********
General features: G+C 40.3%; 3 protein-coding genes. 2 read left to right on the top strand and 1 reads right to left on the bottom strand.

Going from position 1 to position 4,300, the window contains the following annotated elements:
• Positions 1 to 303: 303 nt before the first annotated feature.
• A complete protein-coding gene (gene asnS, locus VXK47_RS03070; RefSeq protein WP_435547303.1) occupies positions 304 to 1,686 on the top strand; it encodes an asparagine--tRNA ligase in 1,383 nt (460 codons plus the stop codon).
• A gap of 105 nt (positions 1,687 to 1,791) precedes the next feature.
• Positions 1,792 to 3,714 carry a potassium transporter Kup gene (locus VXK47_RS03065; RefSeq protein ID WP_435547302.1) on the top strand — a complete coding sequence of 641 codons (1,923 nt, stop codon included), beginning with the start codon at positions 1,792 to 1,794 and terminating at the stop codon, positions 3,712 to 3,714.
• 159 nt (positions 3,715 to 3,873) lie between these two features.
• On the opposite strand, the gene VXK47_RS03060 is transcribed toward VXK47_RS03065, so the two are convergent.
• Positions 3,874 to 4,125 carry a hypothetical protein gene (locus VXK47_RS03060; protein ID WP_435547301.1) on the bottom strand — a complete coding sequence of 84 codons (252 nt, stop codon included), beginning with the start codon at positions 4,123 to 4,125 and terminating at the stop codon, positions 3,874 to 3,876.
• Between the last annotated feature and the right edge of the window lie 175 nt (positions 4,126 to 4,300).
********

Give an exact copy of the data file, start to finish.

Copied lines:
General features: G+C 40.3%; 3 protein-coding genes. 2 read left to right on the top strand and 1 reads right to left on the bottom strand.

Going from position 1 to position 4,300, the window contains the following annotated elements:
• Positions 1 to 303: 303 nt before the first annotated feature.
• A complete protein-coding gene (gene asnS, locus VXK47_RS03070; RefSeq protein WP_435547303.1) occupies positions 304 to 1,686 on the top strand; it encodes an asparagine--tRNA ligase in 1,383 nt (460 codons plus the stop codon).
• A gap of 105 nt (positions 1,687 to 1,791) precedes the next feature.
• Positions 1,792 to 3,714 carry a potassium transporter Kup gene (locus VXK47_RS03065; RefSeq protein ID WP_435547302.1) on the top strand — a complete coding sequence of 641 codons (1,923 nt, stop codon included), beginning with the start codon at positions 1,792 to 1,794 and terminating at the stop codon, positions 3,712 to 3,714.
• 159 nt (positions 3,715 to 3,873) lie between these two features.
• On the opposite strand, the gene VXK47_RS03060 is transcribed toward VXK47_RS03065, so the two are convergent.
• Positions 3,874 to 4,125 carry a hypothetical protein gene (locus VXK47_RS03060; protein ID WP_435547301.1) on the bottom strand — a complete coding sequence of 84 codons (252 nt, stop codon included), beginning with the start codon at positions 4,123 to 4,125 and terminating at the stop codon, positions 3,874 to 3,876.
• Between the last annotated feature and the right edge of the window lie 175 nt (positions 4,126 to 4,300).